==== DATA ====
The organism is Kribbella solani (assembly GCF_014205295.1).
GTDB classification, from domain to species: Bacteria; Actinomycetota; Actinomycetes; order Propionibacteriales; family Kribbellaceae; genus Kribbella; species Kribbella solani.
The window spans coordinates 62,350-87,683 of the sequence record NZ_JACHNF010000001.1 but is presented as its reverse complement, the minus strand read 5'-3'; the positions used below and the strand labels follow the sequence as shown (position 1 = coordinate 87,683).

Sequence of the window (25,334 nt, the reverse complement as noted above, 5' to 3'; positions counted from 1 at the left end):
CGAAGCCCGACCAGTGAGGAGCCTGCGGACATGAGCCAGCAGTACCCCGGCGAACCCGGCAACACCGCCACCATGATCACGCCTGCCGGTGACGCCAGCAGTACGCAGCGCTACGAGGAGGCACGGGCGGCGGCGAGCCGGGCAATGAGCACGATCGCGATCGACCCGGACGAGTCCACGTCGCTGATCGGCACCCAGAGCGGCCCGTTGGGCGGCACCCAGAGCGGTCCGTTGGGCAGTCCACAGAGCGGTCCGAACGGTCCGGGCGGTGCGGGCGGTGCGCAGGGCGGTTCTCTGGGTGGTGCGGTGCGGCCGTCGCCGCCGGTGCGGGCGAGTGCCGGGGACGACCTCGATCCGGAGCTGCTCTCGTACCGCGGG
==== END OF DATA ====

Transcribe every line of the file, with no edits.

The organism is Kribbella solani (assembly GCF_014205295.1).
GTDB classification, from domain to species: Bacteria; Actinomycetota; Actinomycetes; order Propionibacteriales; family Kribbellaceae; genus Kribbella; species Kribbella solani.
The window spans coordinates 62,350-87,683 of the sequence record NZ_JACHNF010000001.1 but is presented as its reverse complement, the minus strand read 5'-3'; the positions used below and the strand labels follow the sequence as shown (position 1 = coordinate 87,683).

Sequence of the window (25,334 nt, the reverse complement as noted above, 5' to 3'; positions counted from 1 at the left end):
CGAAGCCCGACCAGTGAGGAGCCTGCGGACATGAGCCAGCAGTACCCCGGCGAACCCGGCAACACCGCCACCATGATCACGCCTGCCGGTGACGCCAGCAGTACGCAGCGCTACGAGGAGGCACGGGCGGCGGCGAGCCGGGCAATGAGCACGATCGCGATCGACCCGGACGAGTCCACGTCGCTGATCGGCACCCAGAGCGGCCCGTTGGGCGGCACCCAGAGCGGTCCGTTGGGCAGTCCACAGAGCGGTCCGAACGGTCCGGGCGGTGCGGGCGGTGCGCAGGGCGGTTCTCTGGGTGGTGCGGTGCGGCCGTCGCCGCCGGTGCGGGCGAGTGCCGGGGACGACCTCGATCCGGAGCTGCTCTCGTACCGCGGG